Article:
When I knew Liam* a few years ago, he was a dairy farmer on the outskirts of Melbourne. Liam would tell me of his dream, to sell his farm to a developer who had knocked on his door one night. He would pocket the millions and retire to a country town.
There’s no money in dairy farming, Liam would declare, watching approvingly as the suburbs crept toward his hayshed. And I would silently hope that someone would decide that we should keep Liam’s fertile green paddocks for food production.
Developers and landbankers are always looking for farmland to transform into suburbia with resulting windfall profits.
And Victoria’s Independent Broad-based Anti-Corruption Commission (IBAC) has just shown us how far some developers will go in their efforts to influence decision makers in local and state government. IBAC’s findings into dealings between a property developer, John Woodman, Victorian Government MPs and councillors of the City of Casey on Melbourne’s south-eastern boundary, are disturbing reading for anyone hoping to find integrity in either tier of government. Woodman showered them all with money.
IBAC recommends removing statutory planning from councils and getting planning professionals or “panels” to make those decisions, and that will remove much of the corruption problem from local government. But unless our integrity regime is strengthened, the corruption will only move elsewhere.
After all, several Labor MPs took money for their campaign funds and Woodman donated almost a million dollars to the Labor and Liberal parties over a decade, allowing him to build relationships with ministers and even have lunch with the Premier.
So a key question to ask is why do politicians take donations from people who stand to benefit from government decisions? While clearly some at Casey were corrupted for their own personal gain, another major reason is the cost of running election campaigns.
Election campaigns are like an arms race. If your opponent has placards, you need to buy them too. If your opponent is running digital ads, you’ll want to as well. And it all costs money, making getting elected an expensive business.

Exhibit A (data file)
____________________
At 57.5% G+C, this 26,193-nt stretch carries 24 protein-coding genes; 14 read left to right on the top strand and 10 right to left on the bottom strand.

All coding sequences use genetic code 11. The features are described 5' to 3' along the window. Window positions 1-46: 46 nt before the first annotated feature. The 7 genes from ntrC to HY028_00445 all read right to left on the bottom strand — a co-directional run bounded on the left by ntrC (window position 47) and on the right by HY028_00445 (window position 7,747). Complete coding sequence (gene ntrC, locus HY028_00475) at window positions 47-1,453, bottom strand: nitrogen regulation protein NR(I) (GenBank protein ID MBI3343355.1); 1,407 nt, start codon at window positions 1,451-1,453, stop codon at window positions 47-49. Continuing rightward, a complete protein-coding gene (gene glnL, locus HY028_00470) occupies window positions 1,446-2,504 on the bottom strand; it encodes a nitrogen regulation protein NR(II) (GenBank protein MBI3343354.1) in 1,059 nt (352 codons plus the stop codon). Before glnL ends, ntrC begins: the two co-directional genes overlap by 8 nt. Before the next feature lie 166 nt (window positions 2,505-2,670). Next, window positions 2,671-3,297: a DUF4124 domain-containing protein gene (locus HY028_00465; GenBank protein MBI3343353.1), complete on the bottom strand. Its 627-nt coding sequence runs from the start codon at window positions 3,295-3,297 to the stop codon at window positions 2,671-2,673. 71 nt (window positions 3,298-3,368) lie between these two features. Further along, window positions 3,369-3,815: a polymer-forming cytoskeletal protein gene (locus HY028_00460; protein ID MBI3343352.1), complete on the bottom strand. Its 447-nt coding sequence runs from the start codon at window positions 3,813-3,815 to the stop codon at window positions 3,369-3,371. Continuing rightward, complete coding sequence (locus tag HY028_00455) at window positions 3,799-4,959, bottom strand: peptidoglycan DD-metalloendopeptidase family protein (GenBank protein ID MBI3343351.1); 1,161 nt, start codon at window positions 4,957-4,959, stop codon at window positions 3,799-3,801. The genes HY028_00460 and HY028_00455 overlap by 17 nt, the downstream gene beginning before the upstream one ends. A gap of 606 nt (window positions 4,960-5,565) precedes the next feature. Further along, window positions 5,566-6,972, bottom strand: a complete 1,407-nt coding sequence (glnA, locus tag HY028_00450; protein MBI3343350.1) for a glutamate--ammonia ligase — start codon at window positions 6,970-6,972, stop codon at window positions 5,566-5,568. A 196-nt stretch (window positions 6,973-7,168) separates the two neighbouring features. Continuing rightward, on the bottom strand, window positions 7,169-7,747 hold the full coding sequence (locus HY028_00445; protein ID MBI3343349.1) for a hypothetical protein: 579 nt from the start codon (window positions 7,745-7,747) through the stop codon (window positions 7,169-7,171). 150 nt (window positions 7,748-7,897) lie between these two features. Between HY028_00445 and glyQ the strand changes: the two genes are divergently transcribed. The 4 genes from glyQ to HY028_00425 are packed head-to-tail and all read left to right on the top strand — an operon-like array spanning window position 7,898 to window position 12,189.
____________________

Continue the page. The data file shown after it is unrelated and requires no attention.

The importance of election financing as a driver of corruption was illustrated by another IBAC report this year, into former state Labor minister, Theo Theophanous. He arranged for a development company to pay thousands towards his daughter’s election campaign for the seat of N
orthcote, by leveraging his position on the board of the Melbourne Planning Authority.
Most other states and many other countries have campaign spending caps that help curb this demand for funds. But not Victoria. And the current State Government and Opposition don’t seem too keen, probably because both sides have exclusive access to millions of dollars of uncapped donations from established funds known as ‘nominated entities’ under the current rules.
But spending caps take the heat out of the campaign arms race by limiting what you can spend and reducing the desire of campaigners to raise as much money as they can.
Victoria should cap election campaign spending, close the loopholes in donation laws and make them apply to councillors, not just state MPs. And banning donations from property developers or gambling interests to councillors and MPs is a no-brainer.
But we should also ask ourselves, what other industries are lobbying and paying councillors, candidates, MPs and Ministers? Are gas or gambling companies doing this? What about the alcohol and junk food industries?
In Queensland and New South Wales, you can see what corporations and which lobbyists have been meeting with state ministers, but not in Victoria. Here too, we need an “open diary” law so we can see who is trying to influence our State Government.
Moving planning powers from councils will move the bribery elsewhere, but won’t eliminate it without more integrity reforms. And if we keep allowing uncapped spending to fuel the election campaign arms race, politicians will continue to try and outspend their competitors. So wherever regulation stands in the way of profit, like turning dairy farms into suburbs, politicians will be tempted to milk the donors for whatever they can give.
*Not his real name.